dismissing a husband's claim for defamation based on the alleged defamation of his wifeSummary of this case from Wiggins v. Equifax Services, Inc.
No. C 65-268.
June 9, 1969.
Conrad J. Morgenstern, Cleveland, Ohio, Francis A. Sciangula, Rocky River, Ohio, for plaintiff.
Victor DeMarco and Patrick F. McCartan, Cleveland, Ohio, for defendant.
MEMORANDUM OPINION AND ORDER
This is a class action. Plaintiffs sue on their own behalf and on behalf of all others similarly situated. The defendants are certain organizations and individuals associated with the television program "That Was The Week That Was."
The plaintiffs have named as a defendant the program itself. They have named the National Broadcasting Company and Westinghouse Broadcasting Company, both of which televised the program. They have named the Colgate-Palmolive Company, P. Lorrilard Company, and the Caryl Richards Cosmetics, Inc., all of which sponsored the show. They have also sued Leland Hayward Productions, Inc., which produced the show, and six individual defendants who either appeared on the show or were responsible for its contents.
The six individual defendants and Leland Hayward Productions, Inc., have previously been dismissed from this action. In addition, the television program itself has not been served with process. The remaining defendants have now moved the Court for summary judgment in their favor and against the plaintiffs.
The essential facts are not in dispute. Plaintiffs are the children, grandchildren, great-grandchildren, and great-great-grandchildren of one Katherine Young. Mrs. Young, who was a resident of Syracuse, New York, died at the age of 99 on April 6, 1965. At the time of her death, she was survived by 5 sons, 5 daughters, 67 grandchildren, 172 great-grandchildren, and 73 great-great-grandchildren.
The figure of 172 great-grandchildren is based upon the newspaper reports of Mrs. Young's death attached to the defendants' affidavits. The defendants' telecast stated that she had 72 great-grandchildren. This factual question is not material to the issues in this case.
"That Was The Week That Was" (hereinafter referred to as TW-3) was a program televised weekly by the defendant, National Broadcasting Company (hereinafter referred to as NBC). The program was sponsored by the defendants, Colgate-Palmolive Company, P. Lorrilard Company, and the Caryl Richards Cosmetics, Inc. It was carried in Cleveland, Ohio over the facilities of KYW-TV, a television station owned and operated by defendant Westinghouse Broadcasting Company. The program was directed toward humorous and satirical comment on current events, issues, and personalities.
Plaintiffs allege that the television program involved here was televised throughout the United States. Defendants have not controverted this fact.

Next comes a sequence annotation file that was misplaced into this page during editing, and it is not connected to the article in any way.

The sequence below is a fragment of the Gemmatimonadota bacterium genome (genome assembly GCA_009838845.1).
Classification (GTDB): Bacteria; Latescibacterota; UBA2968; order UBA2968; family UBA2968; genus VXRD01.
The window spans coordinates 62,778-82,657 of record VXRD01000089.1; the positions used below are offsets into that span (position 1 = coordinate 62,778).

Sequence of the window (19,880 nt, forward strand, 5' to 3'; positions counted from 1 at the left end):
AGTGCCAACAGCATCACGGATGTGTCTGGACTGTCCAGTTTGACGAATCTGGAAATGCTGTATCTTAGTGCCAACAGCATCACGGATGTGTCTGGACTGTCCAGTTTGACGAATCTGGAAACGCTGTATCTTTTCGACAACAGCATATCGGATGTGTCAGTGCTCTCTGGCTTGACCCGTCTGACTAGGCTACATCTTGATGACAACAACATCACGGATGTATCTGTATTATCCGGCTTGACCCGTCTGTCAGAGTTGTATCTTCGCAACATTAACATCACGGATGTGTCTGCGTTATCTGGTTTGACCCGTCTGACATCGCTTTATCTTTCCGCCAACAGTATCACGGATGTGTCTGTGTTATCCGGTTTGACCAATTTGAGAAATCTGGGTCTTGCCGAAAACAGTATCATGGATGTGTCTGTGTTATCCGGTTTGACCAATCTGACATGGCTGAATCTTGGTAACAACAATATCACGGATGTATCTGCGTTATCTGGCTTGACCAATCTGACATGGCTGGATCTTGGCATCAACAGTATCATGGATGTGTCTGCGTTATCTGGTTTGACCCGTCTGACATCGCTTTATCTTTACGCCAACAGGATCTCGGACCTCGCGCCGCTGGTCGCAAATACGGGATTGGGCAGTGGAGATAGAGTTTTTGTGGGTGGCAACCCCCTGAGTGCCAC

During the course of TW-3 telecast of April 20, 1965, the following statement was made concerning Mrs. Katherine Young: "Mrs. Katherine Young of Syracuse, New York, who died at 99 leaving 5 sons, 5 daughters, 67 grandchildren, 72 great-grandchildren, and 73 great-great-grandchildren, gets our First Annual Booby Prize in the Birth Control Sweepstakes."
The plaintiffs allege that this statement was made "wantonly, maliciously, negligently, and without regard to the rights of plaintiffs and without plaintiffs' knowledge and without plaintiffs' consent." The defendants have not admitted this allegation, but assume that it is true for purposes of their motion for summary judgment.
On the basis of the statement referring to Katherine Young, which occurred in the course of the defendants' television presentation, the plaintiffs have filed their complaint, which alleges two separate causes of action. Plaintiffs' first cause of action alleges that as a result of this statement, plaintiffs were caused to suffer "humiliation, chagrin, insult, injury [and] embarrassment." Plaintiffs allege that the statement "impugns the lineage, origins and good name and reputation of all members of the family and descendants of Katherine Young." Plaintiffs further allege: "It infers that their origins were the product of excessive sexual activity, abnormal and socially unacceptable behavior, and is an insult inflicted upon them which time cannot eradicate."
Plaintiffs' first cause of action alleges that the statement invaded the privacy of the plaintiffs. Plaintiffs' second cause of action alleges that the defendants portrayed Katherine Young in a derogatory, insulting, and excessively personal manner so as to impugn the lineage, origin, good name, reputation, image, and community standing of the family and descendants of Katherine Young, and that this portrayal was for the defendants' own economic enrichment. The cause of action further alleges that the defendants, as a result of this portrayal, have been unjustly enriched without regard to the rights of the plaintiffs and without the plaintiffs' consent.
Plaintiffs seek damages for their first cause of action in the amount of five million dollars. They seek a similar amount of damages for their second cause of action and also pray for five million dollars punitive damages from the defendants.